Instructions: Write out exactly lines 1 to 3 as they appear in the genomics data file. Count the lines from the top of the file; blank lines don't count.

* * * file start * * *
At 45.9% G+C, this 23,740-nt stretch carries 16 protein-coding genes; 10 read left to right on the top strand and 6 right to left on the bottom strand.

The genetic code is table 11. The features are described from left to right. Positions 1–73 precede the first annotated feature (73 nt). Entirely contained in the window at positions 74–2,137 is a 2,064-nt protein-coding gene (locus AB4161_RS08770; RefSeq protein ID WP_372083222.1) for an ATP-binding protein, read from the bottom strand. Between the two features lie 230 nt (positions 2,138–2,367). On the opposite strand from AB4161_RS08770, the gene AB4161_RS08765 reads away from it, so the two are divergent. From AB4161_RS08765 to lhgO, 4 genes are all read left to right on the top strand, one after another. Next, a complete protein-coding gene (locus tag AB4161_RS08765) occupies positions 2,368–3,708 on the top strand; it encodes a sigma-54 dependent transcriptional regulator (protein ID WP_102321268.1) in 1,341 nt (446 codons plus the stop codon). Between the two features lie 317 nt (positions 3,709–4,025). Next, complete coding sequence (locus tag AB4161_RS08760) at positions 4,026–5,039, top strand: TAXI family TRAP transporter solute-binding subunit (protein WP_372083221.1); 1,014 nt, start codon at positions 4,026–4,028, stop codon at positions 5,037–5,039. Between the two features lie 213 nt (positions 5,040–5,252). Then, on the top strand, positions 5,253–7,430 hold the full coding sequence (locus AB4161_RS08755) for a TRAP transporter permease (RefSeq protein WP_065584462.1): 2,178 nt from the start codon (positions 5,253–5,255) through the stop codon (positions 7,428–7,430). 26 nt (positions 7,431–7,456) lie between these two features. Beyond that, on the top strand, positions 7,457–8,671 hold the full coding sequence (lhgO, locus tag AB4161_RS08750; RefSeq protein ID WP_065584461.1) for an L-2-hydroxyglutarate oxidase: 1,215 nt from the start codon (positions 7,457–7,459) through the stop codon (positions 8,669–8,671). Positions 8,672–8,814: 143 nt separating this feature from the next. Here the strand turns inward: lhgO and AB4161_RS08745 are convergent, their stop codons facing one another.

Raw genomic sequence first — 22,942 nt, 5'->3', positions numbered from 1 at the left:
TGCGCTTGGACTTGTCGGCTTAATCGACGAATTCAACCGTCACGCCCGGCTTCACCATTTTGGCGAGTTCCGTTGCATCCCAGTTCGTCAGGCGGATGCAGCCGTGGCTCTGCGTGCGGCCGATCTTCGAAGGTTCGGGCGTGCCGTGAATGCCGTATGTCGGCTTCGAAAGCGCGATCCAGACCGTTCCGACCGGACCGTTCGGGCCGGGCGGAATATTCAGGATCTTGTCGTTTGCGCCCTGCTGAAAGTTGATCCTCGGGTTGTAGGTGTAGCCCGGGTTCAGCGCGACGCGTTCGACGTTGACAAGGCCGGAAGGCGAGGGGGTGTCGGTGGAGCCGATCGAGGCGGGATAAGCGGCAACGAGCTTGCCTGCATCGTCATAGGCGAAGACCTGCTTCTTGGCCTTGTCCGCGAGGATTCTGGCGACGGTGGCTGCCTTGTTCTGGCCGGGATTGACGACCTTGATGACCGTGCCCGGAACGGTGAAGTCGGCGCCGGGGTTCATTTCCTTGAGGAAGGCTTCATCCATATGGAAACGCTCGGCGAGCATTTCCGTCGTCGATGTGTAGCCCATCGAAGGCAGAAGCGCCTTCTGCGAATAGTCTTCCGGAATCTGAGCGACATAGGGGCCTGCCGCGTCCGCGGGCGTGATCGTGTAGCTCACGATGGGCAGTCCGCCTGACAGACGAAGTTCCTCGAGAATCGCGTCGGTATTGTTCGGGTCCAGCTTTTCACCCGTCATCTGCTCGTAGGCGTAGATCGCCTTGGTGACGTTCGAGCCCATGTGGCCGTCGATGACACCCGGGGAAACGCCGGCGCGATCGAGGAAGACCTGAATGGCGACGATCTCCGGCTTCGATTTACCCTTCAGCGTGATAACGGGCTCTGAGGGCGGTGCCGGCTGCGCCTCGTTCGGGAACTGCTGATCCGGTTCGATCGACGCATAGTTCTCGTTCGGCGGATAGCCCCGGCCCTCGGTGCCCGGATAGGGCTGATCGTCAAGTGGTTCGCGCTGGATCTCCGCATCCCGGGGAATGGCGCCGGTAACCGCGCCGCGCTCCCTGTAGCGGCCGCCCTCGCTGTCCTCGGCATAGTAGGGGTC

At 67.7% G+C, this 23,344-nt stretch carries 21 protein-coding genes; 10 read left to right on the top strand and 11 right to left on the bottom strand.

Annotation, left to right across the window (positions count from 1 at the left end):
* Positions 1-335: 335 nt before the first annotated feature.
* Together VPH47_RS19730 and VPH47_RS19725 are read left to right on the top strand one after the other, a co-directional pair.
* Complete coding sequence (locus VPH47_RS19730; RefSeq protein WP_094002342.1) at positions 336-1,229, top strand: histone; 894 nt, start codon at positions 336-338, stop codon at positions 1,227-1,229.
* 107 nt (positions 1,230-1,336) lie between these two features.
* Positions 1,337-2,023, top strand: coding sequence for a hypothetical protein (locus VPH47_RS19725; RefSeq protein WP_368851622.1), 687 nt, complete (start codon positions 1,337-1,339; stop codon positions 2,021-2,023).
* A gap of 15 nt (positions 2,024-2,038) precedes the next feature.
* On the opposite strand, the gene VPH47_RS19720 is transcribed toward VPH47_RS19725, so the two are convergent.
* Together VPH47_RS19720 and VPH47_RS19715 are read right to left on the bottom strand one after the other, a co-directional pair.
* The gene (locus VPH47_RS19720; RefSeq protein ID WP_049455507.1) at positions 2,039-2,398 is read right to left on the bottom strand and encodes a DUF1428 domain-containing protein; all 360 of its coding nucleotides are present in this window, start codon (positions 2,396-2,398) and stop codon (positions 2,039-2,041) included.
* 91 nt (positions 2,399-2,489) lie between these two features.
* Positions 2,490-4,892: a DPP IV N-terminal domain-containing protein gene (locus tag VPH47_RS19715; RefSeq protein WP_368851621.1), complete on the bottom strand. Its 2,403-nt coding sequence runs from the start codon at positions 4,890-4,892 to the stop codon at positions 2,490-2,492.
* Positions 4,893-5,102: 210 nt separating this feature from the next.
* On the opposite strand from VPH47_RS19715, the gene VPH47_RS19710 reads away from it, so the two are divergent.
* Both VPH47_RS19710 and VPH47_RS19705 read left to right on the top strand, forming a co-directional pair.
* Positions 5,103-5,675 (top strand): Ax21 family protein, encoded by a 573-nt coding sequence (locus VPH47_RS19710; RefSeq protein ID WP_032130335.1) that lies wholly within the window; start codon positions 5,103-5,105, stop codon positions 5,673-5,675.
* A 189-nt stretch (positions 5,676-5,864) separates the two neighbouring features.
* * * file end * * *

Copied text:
At 45.9% G+C, this 23,740-nt stretch carries 16 protein-coding genes; 10 read left to right on the top strand and 6 right to left on the bottom strand.

The genetic code is table 11. The features are described from left to right. Positions 1–73 precede the first annotated feature (73 nt). Entirely contained in the window at positions 74–2,137 is a 2,064-nt protein-coding gene (locus AB4161_RS08770; RefSeq protein ID WP_372083222.1) for an ATP-binding protein, read from the bottom strand. Between the two features lie 230 nt (positions 2,138–2,367). On the opposite strand from AB4161_RS08770, the gene AB4161_RS08765 reads away from it, so the two are divergent. From AB4161_RS08765 to lhgO, 4 genes are all read left to right on the top strand, one after another. Next, a complete protein-coding gene (locus tag AB4161_RS08765) occupies positions 2,368–3,708 on the top strand; it encodes a sigma-54 dependent transcriptional regulator (protein ID WP_102321268.1) in 1,341 nt (446 codons plus the stop codon). Between the two features lie 317 nt (positions 3,709–4,025). Next, complete coding sequence (locus tag AB4161_RS08760) at positions 4,026–5,039, top strand: TAXI family TRAP transporter solute-binding subunit (protein WP_372083221.1); 1,014 nt, start codon at positions 4,026–4,028, stop codon at positions 5,037–5,039. Between the two features lie 213 nt (positions 5,040–5,252). Then, on the top strand, positions 5,253–7,430 hold the full coding sequence (locus AB4161_RS08755) for a TRAP transporter permease (RefSeq protein WP_065584462.1): 2,178 nt from the start codon (positions 5,253–5,255) through the stop codon (positions 7,428–7,430). 26 nt (positions 7,431–7,456) lie between these two features. Beyond that, on the top strand, positions 7,457–8,671 hold the full coding sequence (lhgO, locus tag AB4161_RS08750; RefSeq protein ID WP_065584461.1) for an L-2-hydroxyglutarate oxidase: 1,215 nt from the start codon (positions 7,457–7,459) through the stop codon (positions 8,669–8,671). Positions 8,672–8,814: 143 nt separating this feature from the next. Here the strand turns inward: lhgO and AB4161_RS08745 are convergent, their stop codons facing one another.

Raw genomic sequence first — 22,942 nt, 5'->3', positions numbered from 1 at the left: